Construction plans on a new upscale hotel at the west end of Downtown Disney came to a screeching halt last week over disputed tax breaks. The Disneyland Resort sought to begin building its proposed eight-story, 700-room luxury lodge after appearing before the Anaheim planning commission today. The Mouse can still get things started, but opted to call everything off instead when the availability of $267 million in bed-tax subsidies granted to the project two years ago as part of a now-defunct Luxury Hotel Incentive Program came into question.
Mayor Tom Tait, a crusader against such tax breaks, can claim victory in checkmating the largest hotel subsidy in Anaheim’s history. But if the Mouse, by postponing the project, is playing wait-and-see with the November elections–one that will also feature a living wage ballot initiative for subsidized corporations in the Anaheim Resort–it could turn out to be the shortest-lived one on the eve of being termed-out of office as well.
“It certainly puts that issue in the forefront of this election,” Tait says. “If Disney wants to build a luxury hotel, they should do it with their money and not the people’s money.”
Will city council elections deliver a new majority who believe the same?
When a previous council granted Disney a massive 70 percent bed-tax break over 20 years for its new hotel in 2016, the corporation originally eyed a parking lot it owns. But a year later, plans moved slightly over to Downtown Disney and businesses at the west end like the Rainforest Cafe and the ESPN Zone shuttered in June to clear the way for construction. With a current council majority generally opposed to corporate subsidies, the change of location set the stage for political deadlock.
“Because this proposed site is inconsistent with the site intended in the Agreement, it is the City’s position that Disney would not be entitled to the tax rebate were it to move forward under its current hotel construction plan,” wrote city attorney Robert Fabela in an Aug. 6 letter to Disney. “The City’s unfortunate decision has put at risk more than 1,500 construction jobs and 1,000 new permanent jobs, as well as more than $25 million in incremental revenue to the City’s general fund in the hotel’s first five years of operation,” David Ontko, chief counsel for the Disneyland Resort, fired back on Aug. 15.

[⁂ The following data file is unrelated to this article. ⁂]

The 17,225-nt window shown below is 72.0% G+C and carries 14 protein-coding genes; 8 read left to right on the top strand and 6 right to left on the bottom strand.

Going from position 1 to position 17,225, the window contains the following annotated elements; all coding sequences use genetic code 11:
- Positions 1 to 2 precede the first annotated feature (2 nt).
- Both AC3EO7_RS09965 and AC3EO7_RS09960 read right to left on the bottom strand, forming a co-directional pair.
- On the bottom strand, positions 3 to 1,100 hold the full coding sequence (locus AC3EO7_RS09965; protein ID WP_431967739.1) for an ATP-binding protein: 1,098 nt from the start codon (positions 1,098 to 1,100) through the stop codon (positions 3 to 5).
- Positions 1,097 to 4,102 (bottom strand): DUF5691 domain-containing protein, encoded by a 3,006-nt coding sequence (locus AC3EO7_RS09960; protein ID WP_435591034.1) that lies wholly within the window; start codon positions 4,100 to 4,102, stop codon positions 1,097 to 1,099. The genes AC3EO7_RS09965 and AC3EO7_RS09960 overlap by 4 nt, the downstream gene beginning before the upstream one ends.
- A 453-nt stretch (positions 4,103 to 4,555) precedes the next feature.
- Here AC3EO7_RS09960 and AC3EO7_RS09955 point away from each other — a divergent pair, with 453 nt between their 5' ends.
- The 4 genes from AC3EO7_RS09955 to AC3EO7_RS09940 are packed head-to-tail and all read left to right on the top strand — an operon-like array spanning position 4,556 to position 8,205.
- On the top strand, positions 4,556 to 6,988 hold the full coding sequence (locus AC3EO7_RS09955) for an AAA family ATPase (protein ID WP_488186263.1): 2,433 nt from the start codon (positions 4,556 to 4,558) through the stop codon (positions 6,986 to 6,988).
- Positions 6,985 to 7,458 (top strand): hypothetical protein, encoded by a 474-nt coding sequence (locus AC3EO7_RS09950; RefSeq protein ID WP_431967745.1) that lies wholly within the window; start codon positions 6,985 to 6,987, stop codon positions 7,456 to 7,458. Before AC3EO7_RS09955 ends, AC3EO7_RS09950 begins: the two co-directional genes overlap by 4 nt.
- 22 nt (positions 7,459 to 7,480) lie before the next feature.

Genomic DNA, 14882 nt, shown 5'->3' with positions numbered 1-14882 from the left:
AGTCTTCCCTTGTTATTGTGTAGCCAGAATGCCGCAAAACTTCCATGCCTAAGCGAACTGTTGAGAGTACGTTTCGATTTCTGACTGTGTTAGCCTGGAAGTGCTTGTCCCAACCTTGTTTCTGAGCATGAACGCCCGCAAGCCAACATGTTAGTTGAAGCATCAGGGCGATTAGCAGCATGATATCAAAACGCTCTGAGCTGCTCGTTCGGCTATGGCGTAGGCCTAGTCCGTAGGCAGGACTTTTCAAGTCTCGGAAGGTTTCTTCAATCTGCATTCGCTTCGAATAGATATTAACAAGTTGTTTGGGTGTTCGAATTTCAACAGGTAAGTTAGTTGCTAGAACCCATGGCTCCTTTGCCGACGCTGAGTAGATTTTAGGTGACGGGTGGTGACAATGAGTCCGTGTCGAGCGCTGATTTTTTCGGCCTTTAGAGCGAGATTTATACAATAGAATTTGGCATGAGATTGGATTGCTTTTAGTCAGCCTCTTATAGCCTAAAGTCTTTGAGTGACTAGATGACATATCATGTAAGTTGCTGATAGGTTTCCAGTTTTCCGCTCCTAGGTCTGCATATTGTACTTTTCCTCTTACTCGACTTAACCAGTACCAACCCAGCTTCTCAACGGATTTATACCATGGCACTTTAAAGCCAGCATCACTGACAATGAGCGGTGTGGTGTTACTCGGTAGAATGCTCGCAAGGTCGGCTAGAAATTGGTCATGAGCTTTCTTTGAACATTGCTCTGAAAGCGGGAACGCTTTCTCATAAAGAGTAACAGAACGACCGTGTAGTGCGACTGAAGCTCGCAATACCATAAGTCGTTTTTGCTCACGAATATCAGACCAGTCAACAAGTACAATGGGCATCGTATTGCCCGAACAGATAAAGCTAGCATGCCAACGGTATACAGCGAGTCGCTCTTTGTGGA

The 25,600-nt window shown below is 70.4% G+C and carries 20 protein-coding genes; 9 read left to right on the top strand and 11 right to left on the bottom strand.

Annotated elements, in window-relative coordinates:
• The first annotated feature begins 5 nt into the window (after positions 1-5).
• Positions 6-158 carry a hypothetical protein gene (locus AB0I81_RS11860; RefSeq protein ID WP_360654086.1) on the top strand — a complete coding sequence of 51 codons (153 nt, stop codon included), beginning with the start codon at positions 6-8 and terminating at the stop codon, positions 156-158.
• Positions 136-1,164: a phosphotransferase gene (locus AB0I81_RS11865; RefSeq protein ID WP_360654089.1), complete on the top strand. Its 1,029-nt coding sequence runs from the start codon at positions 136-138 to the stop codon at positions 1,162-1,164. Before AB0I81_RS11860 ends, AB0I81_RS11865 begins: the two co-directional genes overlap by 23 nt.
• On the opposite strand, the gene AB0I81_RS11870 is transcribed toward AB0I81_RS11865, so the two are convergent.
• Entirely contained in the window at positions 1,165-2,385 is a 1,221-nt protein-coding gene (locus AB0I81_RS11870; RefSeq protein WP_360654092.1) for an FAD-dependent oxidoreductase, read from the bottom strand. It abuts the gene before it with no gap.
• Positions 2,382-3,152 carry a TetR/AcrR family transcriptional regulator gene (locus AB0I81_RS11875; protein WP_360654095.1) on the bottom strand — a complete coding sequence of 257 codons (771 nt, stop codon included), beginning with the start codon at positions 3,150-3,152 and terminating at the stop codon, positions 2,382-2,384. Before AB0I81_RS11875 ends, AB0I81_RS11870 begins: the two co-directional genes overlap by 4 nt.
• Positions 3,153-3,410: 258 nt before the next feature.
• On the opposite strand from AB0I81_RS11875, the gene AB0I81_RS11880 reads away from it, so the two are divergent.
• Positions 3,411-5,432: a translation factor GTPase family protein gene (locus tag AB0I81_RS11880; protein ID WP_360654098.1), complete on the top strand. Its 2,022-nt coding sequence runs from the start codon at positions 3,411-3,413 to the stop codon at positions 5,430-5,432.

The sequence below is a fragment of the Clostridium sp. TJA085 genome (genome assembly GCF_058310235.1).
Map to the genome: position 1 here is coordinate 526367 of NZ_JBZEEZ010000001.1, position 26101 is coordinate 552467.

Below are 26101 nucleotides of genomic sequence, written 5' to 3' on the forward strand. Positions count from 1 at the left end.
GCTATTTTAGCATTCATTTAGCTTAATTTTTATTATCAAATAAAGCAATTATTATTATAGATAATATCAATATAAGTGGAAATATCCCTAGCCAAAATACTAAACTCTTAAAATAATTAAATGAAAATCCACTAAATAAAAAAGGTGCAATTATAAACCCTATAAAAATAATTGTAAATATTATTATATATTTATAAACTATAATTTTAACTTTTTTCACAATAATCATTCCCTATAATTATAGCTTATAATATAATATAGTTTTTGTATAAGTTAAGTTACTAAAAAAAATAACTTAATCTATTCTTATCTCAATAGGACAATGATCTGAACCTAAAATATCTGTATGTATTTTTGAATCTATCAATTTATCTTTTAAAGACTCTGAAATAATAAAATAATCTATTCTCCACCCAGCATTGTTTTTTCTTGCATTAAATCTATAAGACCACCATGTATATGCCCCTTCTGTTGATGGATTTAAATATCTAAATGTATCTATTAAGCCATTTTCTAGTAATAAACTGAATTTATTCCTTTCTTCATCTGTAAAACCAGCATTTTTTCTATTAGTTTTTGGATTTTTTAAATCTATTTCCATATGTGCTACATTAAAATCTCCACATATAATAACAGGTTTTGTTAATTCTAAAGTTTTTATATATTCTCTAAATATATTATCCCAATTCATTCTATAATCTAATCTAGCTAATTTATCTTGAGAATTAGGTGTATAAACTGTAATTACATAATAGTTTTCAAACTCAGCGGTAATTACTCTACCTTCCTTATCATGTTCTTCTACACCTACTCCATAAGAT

But the Mouse’s chief counsel left out an important fact; those thousands of jobs, both construction and permanent, are slated to be union. By contrast, Wincome’s pair of luxury resort hotels passed under the same incentive program only negotiated Project Labor Agreements to hire union construction workers. After ceremonial ribbons are cut, they’ll be non-union hotels. Not so for Disney’s project. If built, a thousand hotel workers at the luxury lodge will be represented by UNITE Here Local 11. It’s a rare occasion where the fates of the hotel union and building trades are seemingly intertwined; both have otherwise been at odds over the Wincome hotels and the living wage measure, which the building trades vocally oppose.
Councilman Jose F. Moreno, a supporter of UNITE Here Local 11 who’s up for re-election, didn’t respond to the Weekly‘s questions regarding the future of union jobs.
But in breaking the impasse, Disney could always revert back to the originally proposed site and receive its subsidization in full without any legal trouble. The hotel can also move forward at Downtown Disney without subsidies. Council members also have the ability to amend the development agreement to keep that current site and subsidies intact. Only, the political will to do so under the mayor’s council majority doesn’t appear to exist. “My job is to represent the people of Anaheim,” Tait says. “The $267 million is desperately needed to pay for our vital city services.”
Even with four seats up for grabs, the composition of the seven-member council isn’t the only question before Anaheim voters in November. They’ll also be deciding whether the Anaheim Resort adopts a living wage measure for subsidized companies like Disney. Under its provisions, the ordinance would immediately raises wages for applicable workers to $15 an hour next year. By the time Disney hoped to open its new luxury hotel in 2021, the wage floor would rise to $17 an hour. They’d see a final dollar-a-year annual increase to $18 an hour in 2022 before cost of living adjustments take over.
“It could be that if the hotel goes forward without a subsidy, it wouldn’t fall under that provision of the initiative,” says Mike Lyster, city spokesman, “but we do not have any final determination on that.”
Disney’s three hotels in the resort–the Disneyland Hotel, Paradise Pier and Grand Californian–all were built without bed-tax subsidies, but that’s not the only form of incentive in play under the ordinance. The Grand Californian came about as part of a ’96 Anaheim Resort Expansion deal that included a Disney gate tax moratorium. Only, the ordinance as written applies to present and future subsidies; the previous gate tax expired in 2016 before being extended.
There’s no ambiguity for UNITE Here Local 11 about the new hotel’s fate or that of the others under the ballot initiative since Disney is a resort-area company that’s received subsidies–including an extension of the entertainment tax moratorium in 2015 for up to 45 years. “Regardless if this hotel is built without bed-tax subsidies, the living wage is moving forward and it will be applicable to all Disney employees,” says Ada Briceño, UNITE Here Local 11 co-president.
That is, of course, if it’s approved by voters. See you in November!